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Unfortunately, family courts frequently hear allegations of parental unfitness. It is one of the more regularly alleged allegations in a family court proceeding between the parties involved in child custody or dissolution of marriage action. Accusing the other parent in your case of being unfit to have parenting time or responsibilities is a serious allegation, and the courts take it very seriously.
Suppose one parent raises an allegation that the other parent is in some way not fit enough to have liberal and frequent time and decision-making responsibilities. In that case, the court will appoint a neutral third-party attorney to conduct an investigation into those allegations and make recommendations thereon about the truth and significance of the allegations and to make recommendations to the Court about parenting time and decision-making responsibilities.
Illinois deems parents who cannot be entrusted with the care of their minor children unfit, but this exists in a legal gray area. There are, as with many things in family court, degrees of unfitness the court will consider, and which must be convincingly established and essentially proven before the Court will significantly diminish the parent’s responsibilities over and rights to have time with their children.
10 Things Courts Consider Evidence of an Unfit Parent
Here are some of the things the Court will consider evidence of an unfit parent:
- Treating the children with extreme, ongoing cruelty.
- Abandoning the children;
- Ongoing neglect of the children;
- Failing to reasonably attend to the child’s well-being;
- Failing to take reasonable responsibility for the child’s welfare;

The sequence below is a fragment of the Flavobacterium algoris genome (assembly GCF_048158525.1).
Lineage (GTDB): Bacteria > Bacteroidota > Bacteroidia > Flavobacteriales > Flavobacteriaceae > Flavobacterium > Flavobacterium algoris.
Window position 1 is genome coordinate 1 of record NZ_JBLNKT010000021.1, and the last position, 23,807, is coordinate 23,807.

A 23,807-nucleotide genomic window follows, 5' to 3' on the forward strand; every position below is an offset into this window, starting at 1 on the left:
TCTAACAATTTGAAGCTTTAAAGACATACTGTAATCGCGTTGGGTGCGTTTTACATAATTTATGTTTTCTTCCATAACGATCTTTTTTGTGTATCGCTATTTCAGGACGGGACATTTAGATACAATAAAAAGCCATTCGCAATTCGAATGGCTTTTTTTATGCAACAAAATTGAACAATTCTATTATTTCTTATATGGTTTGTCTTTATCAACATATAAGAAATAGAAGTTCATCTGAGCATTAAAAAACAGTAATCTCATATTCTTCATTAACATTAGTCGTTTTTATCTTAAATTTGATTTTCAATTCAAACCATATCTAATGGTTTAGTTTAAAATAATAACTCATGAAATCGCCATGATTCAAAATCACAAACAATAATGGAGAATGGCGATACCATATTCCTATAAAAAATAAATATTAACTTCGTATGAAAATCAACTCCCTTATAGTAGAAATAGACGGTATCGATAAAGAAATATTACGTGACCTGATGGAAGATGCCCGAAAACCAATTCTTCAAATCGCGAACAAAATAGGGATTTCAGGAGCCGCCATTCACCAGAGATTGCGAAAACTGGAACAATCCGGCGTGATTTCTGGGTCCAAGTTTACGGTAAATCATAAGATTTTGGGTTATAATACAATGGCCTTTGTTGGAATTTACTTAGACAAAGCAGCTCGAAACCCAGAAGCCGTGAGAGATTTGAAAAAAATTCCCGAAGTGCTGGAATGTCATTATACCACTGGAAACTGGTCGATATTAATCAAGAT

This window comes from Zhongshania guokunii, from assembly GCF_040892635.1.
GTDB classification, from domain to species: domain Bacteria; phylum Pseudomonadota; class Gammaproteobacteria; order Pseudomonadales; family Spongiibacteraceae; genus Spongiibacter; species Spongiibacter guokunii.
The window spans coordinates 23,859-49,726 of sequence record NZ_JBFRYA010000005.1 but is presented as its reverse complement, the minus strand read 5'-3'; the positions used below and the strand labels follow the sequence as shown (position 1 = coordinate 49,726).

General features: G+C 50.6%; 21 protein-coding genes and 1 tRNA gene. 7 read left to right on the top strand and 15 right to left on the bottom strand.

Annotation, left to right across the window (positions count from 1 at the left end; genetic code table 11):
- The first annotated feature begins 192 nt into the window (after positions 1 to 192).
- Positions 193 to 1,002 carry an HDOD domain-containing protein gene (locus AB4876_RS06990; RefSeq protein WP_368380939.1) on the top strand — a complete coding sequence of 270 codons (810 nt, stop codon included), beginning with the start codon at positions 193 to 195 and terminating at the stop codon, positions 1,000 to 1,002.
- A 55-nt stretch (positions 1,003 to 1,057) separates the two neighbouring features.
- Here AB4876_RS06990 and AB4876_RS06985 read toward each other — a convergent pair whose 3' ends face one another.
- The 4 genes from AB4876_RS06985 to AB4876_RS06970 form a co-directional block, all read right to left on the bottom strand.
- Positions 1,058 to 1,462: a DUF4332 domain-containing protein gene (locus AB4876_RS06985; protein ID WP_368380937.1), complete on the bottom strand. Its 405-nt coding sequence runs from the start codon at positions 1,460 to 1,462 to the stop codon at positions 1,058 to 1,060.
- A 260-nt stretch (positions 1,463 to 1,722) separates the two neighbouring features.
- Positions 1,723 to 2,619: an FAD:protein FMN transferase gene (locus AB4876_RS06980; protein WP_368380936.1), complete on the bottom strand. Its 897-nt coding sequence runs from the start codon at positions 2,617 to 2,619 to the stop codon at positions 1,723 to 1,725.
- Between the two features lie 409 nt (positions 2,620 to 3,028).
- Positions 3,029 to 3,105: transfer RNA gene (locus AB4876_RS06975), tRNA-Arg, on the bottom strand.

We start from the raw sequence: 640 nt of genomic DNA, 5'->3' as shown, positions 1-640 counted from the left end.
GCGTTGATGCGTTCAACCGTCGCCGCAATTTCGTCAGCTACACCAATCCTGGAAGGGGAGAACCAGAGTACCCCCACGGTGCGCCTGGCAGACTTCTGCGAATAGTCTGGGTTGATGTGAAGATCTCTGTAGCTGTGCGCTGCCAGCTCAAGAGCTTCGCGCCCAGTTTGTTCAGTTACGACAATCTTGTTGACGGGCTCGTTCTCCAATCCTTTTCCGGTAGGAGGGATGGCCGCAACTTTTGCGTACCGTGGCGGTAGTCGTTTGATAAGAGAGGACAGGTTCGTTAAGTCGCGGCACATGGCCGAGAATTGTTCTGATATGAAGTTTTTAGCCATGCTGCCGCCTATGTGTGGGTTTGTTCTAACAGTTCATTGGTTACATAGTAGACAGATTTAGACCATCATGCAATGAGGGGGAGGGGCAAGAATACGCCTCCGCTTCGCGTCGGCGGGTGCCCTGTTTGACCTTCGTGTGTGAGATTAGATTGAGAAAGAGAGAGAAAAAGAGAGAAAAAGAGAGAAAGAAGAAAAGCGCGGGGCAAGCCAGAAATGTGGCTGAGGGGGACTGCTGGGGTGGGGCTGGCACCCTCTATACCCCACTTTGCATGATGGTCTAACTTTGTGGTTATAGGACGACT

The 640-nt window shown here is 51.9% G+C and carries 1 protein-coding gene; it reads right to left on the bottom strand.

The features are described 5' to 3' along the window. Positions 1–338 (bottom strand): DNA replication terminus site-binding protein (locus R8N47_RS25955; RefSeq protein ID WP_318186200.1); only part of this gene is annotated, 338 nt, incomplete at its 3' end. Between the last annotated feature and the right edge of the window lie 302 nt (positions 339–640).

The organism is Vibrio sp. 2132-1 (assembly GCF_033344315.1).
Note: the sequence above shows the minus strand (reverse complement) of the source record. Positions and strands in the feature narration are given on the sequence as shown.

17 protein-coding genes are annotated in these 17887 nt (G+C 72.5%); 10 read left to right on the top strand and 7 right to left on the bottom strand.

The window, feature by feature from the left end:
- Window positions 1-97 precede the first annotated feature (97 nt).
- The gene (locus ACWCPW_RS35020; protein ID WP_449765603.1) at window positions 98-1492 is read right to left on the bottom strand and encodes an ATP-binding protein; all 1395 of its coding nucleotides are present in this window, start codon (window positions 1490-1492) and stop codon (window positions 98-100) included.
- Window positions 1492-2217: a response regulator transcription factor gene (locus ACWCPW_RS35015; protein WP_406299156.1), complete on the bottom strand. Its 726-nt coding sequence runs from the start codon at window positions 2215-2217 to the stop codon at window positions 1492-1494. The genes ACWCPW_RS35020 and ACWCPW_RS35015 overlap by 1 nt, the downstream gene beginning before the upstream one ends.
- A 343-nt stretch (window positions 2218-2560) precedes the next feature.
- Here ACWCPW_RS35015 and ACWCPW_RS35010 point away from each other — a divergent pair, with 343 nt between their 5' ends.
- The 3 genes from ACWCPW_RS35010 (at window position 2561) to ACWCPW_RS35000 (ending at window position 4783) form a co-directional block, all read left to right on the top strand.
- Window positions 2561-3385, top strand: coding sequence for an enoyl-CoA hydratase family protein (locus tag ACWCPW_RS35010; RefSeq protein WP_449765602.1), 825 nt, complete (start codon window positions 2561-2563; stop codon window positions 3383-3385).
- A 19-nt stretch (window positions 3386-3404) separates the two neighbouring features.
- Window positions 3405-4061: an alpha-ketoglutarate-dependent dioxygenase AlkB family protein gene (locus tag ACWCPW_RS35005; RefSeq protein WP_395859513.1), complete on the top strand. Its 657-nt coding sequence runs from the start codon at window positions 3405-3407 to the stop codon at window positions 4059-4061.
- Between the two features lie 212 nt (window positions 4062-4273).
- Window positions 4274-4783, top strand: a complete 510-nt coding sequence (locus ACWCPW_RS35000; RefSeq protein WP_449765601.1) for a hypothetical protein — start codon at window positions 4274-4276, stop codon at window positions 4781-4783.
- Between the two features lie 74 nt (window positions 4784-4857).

- Having the means to do so, but repeatedly failing to provide the child with adequate food, clothing, and shelter;
- Failing to protect the child from adverse environmental conditions;
- Being convicted of a crime that demonstrates depravity, like sexual assault or murder;
- Having a mental impairment, mental illness, or addiction that precludes adequate care of the child; and
- Being responsible for the child when drugs are found in the child’s system.
You’ll notice that list includes things like having the money to put the child in a warm winter coat in the winter and not doing so. It does not seek to punish parents with limited financial means for having no ability to provide a name-brand coat for the child.
That list also includes things like ongoing neglect of the children – where they leave for the weekend and tell an older child to step in as caregiver for younger children for no reason. That can also include things like failing to respect a transgender child’s preferred gender pronouns or their chosen name. Suppose the other parent is punishing the child for acting out or being disrespectful by forcing the child to go without food for a week or to sleep in the snow. In that case, that is abuse, and the Court will be much more likely to enter an Order restricting that parent’s parenting time rights or decision-making authority.
Evidence – Not Just Allegations
The Court will want to see evidence – not just allegations – about this abuse or the other parent’s fitness before entering a finding that the parent is unfit. Evidence can include a lot of different things – photographs, medical records, police reports, court orders from other cases, communications in text messages, or using a court-purpose parenting communications application. Suppose you’ve received communications from your child’s school teachers, a social worker, or counselors about something going on with the other parent, like the list above. In that case, you will want to present that information to your attorney to determine how to get that information to the Judge.
A good family law attorney will help you organize this information and present your case to the Judge, or even better, reach an agreement with the other parent that denies them time and decision-making responsibilities until they seek and gain an improvement in their ability to safely exercise their time with the child. That is usually a long road with a lot of progress necessary for a parent exhibiting the types of things courts equate with an unfit parent.